The gene encoding the human MR (NR3C2) is located on chromosome 4q31.1 and has ten exons (Pippal and Fuller, 2008). MR has a structure similar to that of GR with three major functional domains: an N-terminal domain, a conserved DNA-binding domain (zinc-finger motif), and a C-terminal ligand-binding domain. The N-terminal domain of the MR protein is the longest among all the steroid receptors, containing of two distinct activation function regions (AF1a and AF1b). The MR DNA-binding domain is 94% identical with that of GR. Through this domain, MR is able to form homodimers or can heterodimerize with GR and other members of steroid receptors. The MR ligand-binding domain shows about 55% homology to other steroid receptors. It contains a ligand-dependent AF-2 region that recruits coactivators. MR, similar to GR, interacts with a large variety of proteins such as chaperone proteins and immunophilins in the cytoplasmic compartment. Upon hormone binding, MR dissociates from its protein complex, undergoes nuclear translocation and modulates gene expression by binding to the same DNA sequences (GRE) that GC-GR complex binds. However, a recent study found that DNA sequences vary extensively around GREs, which suggests a distinct set of “GRE” (perhaps better termed “MRE”) for MR-regulated genes (So et al., 2007). As with GR, MR can signal through nongenomic pathways (Wehling et al., 1992). Many of these MR nongenomic pathways result from crosstalk with other signaling cascades, such as activation by Src kinase of the epidermal growth factor receptor causing subsequent downstream signaling through the MAP kinase pathway (Grossmann and Gekle, 2008). Also similar to GR, a membrane-bound MR nongenomic pathway has been reported in the hippocampus (Karst et al., 2005).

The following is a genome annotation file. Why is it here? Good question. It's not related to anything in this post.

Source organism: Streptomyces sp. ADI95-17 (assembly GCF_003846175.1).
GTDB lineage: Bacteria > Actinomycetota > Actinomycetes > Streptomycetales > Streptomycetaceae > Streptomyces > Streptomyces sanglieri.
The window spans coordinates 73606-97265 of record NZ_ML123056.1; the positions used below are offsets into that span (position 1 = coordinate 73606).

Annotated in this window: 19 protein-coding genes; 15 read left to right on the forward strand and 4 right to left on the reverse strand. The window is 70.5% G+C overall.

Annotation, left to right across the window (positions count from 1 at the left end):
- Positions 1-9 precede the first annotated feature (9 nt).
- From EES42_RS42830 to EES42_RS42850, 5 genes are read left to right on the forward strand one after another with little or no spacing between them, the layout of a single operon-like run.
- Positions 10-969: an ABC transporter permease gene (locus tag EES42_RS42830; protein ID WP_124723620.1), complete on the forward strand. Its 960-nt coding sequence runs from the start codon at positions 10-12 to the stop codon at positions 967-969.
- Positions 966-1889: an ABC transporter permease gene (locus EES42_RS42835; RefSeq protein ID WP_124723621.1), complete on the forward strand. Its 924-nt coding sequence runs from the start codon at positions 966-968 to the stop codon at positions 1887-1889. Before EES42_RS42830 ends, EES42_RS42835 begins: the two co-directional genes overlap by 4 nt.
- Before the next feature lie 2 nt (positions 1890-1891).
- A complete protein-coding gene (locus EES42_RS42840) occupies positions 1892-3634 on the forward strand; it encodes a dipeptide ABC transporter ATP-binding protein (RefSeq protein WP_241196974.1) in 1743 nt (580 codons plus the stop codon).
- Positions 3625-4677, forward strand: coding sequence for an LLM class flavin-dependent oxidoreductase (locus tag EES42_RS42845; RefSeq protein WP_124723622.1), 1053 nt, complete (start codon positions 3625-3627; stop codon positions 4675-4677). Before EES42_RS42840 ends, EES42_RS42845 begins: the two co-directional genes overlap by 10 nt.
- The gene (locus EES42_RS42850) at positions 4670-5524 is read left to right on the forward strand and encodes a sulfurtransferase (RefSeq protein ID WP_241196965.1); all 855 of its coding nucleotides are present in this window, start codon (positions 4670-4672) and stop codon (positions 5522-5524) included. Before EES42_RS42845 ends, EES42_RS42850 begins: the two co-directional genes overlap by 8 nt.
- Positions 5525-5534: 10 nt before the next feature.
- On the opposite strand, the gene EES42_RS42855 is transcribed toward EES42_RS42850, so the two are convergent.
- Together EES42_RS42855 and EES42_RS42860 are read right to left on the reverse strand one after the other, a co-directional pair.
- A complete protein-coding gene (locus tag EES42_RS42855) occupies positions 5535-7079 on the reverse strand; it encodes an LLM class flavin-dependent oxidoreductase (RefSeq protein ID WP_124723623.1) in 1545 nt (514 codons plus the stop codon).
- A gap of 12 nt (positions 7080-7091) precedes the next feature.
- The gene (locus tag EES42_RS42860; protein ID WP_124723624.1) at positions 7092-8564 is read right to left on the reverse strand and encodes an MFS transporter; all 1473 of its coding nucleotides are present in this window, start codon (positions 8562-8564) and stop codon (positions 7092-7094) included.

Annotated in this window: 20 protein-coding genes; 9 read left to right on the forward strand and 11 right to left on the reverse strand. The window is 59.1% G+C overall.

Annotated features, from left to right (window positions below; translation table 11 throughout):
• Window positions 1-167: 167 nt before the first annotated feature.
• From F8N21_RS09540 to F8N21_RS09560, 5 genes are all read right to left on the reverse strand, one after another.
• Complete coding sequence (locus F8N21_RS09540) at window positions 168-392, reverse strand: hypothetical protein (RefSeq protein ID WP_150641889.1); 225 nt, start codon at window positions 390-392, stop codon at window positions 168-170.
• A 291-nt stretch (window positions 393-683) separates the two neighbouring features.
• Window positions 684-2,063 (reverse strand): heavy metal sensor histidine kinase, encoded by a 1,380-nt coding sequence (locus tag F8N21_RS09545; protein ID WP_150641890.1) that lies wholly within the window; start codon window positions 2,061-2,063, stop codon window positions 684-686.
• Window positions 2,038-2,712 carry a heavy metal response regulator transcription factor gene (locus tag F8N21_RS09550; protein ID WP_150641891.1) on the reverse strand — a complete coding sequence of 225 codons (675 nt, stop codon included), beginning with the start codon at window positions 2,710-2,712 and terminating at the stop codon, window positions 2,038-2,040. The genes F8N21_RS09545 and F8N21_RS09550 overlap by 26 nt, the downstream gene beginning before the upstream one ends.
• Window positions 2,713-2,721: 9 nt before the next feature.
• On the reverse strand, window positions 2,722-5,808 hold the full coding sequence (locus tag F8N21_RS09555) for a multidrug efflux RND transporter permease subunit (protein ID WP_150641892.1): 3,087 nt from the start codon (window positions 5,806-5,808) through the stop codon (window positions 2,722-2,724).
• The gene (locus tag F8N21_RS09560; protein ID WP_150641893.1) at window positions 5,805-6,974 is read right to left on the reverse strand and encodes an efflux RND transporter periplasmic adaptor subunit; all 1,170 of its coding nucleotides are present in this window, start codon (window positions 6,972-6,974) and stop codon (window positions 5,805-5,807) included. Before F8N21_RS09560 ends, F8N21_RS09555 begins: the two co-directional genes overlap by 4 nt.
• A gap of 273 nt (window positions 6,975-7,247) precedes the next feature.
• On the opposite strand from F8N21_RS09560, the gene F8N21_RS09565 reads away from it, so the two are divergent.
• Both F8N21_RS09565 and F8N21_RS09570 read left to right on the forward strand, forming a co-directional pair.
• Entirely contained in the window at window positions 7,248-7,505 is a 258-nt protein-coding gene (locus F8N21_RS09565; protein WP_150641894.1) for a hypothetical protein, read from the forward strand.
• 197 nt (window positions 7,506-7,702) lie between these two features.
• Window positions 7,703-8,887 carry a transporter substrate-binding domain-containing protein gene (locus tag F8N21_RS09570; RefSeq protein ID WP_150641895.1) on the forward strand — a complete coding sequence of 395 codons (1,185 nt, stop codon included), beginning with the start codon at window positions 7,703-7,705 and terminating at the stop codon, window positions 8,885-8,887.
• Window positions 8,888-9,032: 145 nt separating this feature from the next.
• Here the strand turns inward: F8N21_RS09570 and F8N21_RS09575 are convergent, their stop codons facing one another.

GCs mediate distinct physiological responses from MCs, which reflect in their names. At the system level, GCs help regulate glucose metabolism, along with lipid/protein metabolism, blood pressure, and immune responses, while MCs regulate electrolyte (mainly sodium) balance. Thus, one obvious question is how the selective responses between MCs and GCs are achieved. Extensive studies have revealed specificity is regulated at three levels. First, at the pre-receptor level, the most effective way to control GC and MC responses is through enzymatic inactivation of GC by 11β-hydroxysteroid dehydrogenase type 2 (11β-HSD2). Although MR binds to GCs and MCs with equivalent high affinity in vitro, there is an up to 1000-fold molar excess of circulating GCs in vivo, 11β-HSD2 converts GCs into receptor-inactive 11-dehydrocorticosterone, enabling MC-specific activation in certain target tissues expressing this enzyme (Pippal and Fuller, 2008). Another isoform, 11β-HSD1, mostly converts nonfunctional 11-ketoadrenocorticoids into GC when there is a high NADP level (such as in the brain), thus enhancing the signaling of GCs relative to MCs. A second method for differentiating responses is at the receptor level. GCs bind to MR, but dissociate more rapidly than MCs from the receptors (Lombes et al., 1994). Further, there is a decreased transactivation potential of the GC-MR complex compared to the MC-MR complex because of a very weak interaction between the N-terminal domain and the C-terminal ligand-binding domain after MR binds to GCs (a strong interaction is observed after MR binds to MCs). Finally, GR expression is present in most tissues while MR expression is more restricted. In cells expressing both GR and MR without the 11β-HSD2, such as in the hippocampus, the MR signaling pathways should be first activated by GCs because of its high affinity for GCs. Under conditions causing high GCs levels (i.e, noise exposure), An actication of GR signaling would be followed due to the excess GCs. In cells expressing both receptors and 11β-HSD2, GCs should have effects via the MR signaling pathways only after its concentration has saturated the binding of 11β-HSD2. Because GRs in these cells potentially never have a chance to bind GCs, their function in these cells is unknown, which illustrates our lack of complete understanding of GR pathways.